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Gold to Agriculture: History of the Arrowrock Dam

Posted by Hughes Group Blog Team on Friday, February 12th, 2016 at 7:10pm.

 

The valley along the Boise River is incredibly fertile, and according to the National Park Service, is “considered one of the best farming regions in the American West.” Today, that is very true. An incredible thirty percent of the potatoes in the United States come from Idaho, and Idaho produces over half of that nation’s Austrian winter peas. Idaho is famous for its potatoes, and it’s quite apparent that agriculture is huge part of the economy and lifestyle here in Idaho.

The Promise of Gold

However, the prospect of some of the best farming land in the West wasn’t what drew early settlers and pioneers to Idaho. They were after gold. The discovery of gold around the Boise River headwaters in 1862 drew a massive amount of people to Southwest Idaho. The small town of Idaho City had a boom in its population. Today, it’s home to less than 500 people, but during the gold rush the population swelled to almost 50,000.

The gold rush created a different economic opportunity in the area. The miners needed supplies and food, and agriculture began to take off in the valley. The push to get rich quick on gold kick started the booming agricultural business in Idaho, and soon farmland covered much of the land around the river.

The Need for Irrigation

Of course, crops all have one thing in common. They need water. Even though the Boise River created fertile farmland, the region was (and still is) dry. With an average annual precipitation of around 12 inches, there was a huge need for irrigation. Of course, diverting the river for irrigation required water rights, and the first rights were granted in 1864. In a matter of years, farming boomed and covered almost of the bottomlands near the Boise River.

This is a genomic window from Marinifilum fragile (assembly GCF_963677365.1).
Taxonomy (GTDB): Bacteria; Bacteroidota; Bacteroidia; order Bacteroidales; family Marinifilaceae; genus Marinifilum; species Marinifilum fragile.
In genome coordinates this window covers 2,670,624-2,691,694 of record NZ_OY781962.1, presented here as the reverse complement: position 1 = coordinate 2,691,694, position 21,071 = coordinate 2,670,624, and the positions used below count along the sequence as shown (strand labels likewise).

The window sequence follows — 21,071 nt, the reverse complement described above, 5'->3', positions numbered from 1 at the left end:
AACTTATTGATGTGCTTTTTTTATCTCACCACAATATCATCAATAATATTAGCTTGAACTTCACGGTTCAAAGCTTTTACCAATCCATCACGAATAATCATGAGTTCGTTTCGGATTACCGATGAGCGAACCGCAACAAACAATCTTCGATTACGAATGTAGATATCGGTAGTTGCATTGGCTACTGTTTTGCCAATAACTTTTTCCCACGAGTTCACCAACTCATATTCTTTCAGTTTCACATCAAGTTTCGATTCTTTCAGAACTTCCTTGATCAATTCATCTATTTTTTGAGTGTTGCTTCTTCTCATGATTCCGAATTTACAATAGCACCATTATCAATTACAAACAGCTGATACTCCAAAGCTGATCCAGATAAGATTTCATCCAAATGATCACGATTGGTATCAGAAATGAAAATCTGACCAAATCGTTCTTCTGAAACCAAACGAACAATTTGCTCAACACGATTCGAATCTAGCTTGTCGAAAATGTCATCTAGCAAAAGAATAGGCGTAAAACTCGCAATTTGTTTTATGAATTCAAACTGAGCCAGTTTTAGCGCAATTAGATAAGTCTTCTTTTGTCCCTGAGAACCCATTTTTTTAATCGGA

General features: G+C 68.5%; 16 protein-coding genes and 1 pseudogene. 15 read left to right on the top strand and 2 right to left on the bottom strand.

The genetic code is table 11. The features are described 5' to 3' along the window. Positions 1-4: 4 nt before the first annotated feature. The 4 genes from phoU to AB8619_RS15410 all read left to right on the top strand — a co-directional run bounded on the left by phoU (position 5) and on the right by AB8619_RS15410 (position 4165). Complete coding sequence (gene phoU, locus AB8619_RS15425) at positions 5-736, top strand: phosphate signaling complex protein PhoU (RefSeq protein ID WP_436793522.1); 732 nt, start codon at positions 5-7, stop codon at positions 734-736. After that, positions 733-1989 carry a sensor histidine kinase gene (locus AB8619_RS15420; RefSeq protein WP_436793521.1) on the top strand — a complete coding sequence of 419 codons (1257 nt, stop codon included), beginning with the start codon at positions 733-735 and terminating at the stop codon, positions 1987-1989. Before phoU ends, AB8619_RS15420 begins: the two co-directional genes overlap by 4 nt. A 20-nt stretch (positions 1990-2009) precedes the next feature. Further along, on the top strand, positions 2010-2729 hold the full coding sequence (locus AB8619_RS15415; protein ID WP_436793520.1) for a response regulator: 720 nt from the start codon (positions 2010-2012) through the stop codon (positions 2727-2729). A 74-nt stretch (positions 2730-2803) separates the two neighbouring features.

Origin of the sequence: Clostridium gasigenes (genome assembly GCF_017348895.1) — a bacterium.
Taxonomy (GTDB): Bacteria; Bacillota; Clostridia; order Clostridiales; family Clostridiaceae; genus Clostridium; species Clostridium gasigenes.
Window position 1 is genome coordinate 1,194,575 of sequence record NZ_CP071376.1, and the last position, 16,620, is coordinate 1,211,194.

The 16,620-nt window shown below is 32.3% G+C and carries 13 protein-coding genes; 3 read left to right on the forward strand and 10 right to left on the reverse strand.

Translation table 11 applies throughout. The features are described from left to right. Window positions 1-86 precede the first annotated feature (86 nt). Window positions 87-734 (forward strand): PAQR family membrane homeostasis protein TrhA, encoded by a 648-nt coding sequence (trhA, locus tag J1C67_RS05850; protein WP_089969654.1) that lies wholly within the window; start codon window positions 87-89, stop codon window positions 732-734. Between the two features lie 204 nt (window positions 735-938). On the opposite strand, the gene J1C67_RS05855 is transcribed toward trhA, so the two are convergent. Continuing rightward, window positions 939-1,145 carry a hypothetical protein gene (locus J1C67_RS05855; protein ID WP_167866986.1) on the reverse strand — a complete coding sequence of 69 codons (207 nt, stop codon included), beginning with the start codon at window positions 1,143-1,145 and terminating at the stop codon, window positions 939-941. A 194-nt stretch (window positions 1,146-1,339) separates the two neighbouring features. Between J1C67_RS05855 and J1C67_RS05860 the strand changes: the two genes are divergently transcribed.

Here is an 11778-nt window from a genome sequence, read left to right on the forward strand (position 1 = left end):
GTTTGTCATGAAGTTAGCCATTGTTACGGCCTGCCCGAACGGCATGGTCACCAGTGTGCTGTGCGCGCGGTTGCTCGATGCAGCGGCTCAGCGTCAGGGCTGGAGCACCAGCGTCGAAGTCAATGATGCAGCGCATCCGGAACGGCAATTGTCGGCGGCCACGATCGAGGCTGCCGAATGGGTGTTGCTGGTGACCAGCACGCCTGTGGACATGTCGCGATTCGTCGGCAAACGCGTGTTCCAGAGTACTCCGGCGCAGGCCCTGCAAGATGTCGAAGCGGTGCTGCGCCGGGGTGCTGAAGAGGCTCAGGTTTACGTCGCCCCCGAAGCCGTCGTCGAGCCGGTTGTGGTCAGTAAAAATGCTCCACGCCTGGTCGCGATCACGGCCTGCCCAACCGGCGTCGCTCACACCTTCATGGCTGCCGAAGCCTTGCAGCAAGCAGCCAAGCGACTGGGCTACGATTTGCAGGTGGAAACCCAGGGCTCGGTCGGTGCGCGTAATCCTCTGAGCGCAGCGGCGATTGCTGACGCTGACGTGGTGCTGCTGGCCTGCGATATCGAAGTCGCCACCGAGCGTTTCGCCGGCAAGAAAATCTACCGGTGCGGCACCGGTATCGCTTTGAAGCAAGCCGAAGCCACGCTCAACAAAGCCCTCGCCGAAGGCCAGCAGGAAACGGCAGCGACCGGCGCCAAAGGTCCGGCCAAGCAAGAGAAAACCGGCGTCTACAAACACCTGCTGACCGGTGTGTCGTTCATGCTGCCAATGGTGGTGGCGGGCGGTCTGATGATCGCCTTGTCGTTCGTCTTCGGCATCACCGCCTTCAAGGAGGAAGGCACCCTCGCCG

The need for more irrigation continued to grow, however, and in the 1880s, a man from Connecticut had a plan. With the capital needed, he sought to build a canal that would stretch from the Boise River to the Snake River. It was a massive project. The canal would span 75 miles, but it would allow for the much needed irrigation. As a bonus, it would also provide more water for the miners.

The New York Canal, as it was to be called, was mired in problems, though. The cost of building the canal was greater than expected, and progress was slow. After 16 years, only 10 miles had been finished. There was a need for the canal, however, and so different farming groups took over the canal. There was some success, and in 1900 enough of the canal had been finished to provide irrigation for over 100,000 acres.

The Arrowrock Dam

Another problem remained. Irrigation was still dependent on flood flow. There were no systems in place to reserve water for the dry seasons. In 1902, the Federal Government stepped into the scene, through the newly created Bureau of Reclamation (at the time, it was called the U.S. Reclamation Service). This allowed the government to build dams, reservoirs, and canals for the purpose of irrigation. A part of this project was the Arrowrock Dam.

Work began on the dam in 1912, and it was completed only three years later in 1915. Several records were broken for the amount of concrete poured. Over the span of three months, workers on the Arrowrock Dam broke the world record and their own records. When the dam was finished, it was the tallest in the world at 348 feet.

The Arrowrock Dam project was successful. Since it’s initial creation, it has grown and expanded, but it added hundreds of miles of canals, storage dams, and pumping stations. Now, almost 400,000 acres of farmland are supplied by the project, with the aid of the Arrowrock Dam. It provides irrigation to Southwest Idaho and Eastern Oregon.

The Foothold of Agriculture

Idaho is a strong agricultural state, and produces a large percent of grown foods in the United States. The Arrowrock Dam and the irrigation project have helped secure Idaho’s foothold in agriculture. Gold may have been the original draw for many early settlers of Idaho, but agriculture quickly took over.

Today, you’ll find evidence of agriculture everywhere, proving that Idaho has a strong agricultural economy. The Arrowrock Dam is a testament to the tenacity and dedication of early Idahoans, and it shows the spirit of the people here. Idahoans don’t shy away from hard work, and they love working the land. The outdoors are important, and a lot of work has been done to ensure that Idaho remains a strong state, especially in the agricultural world.

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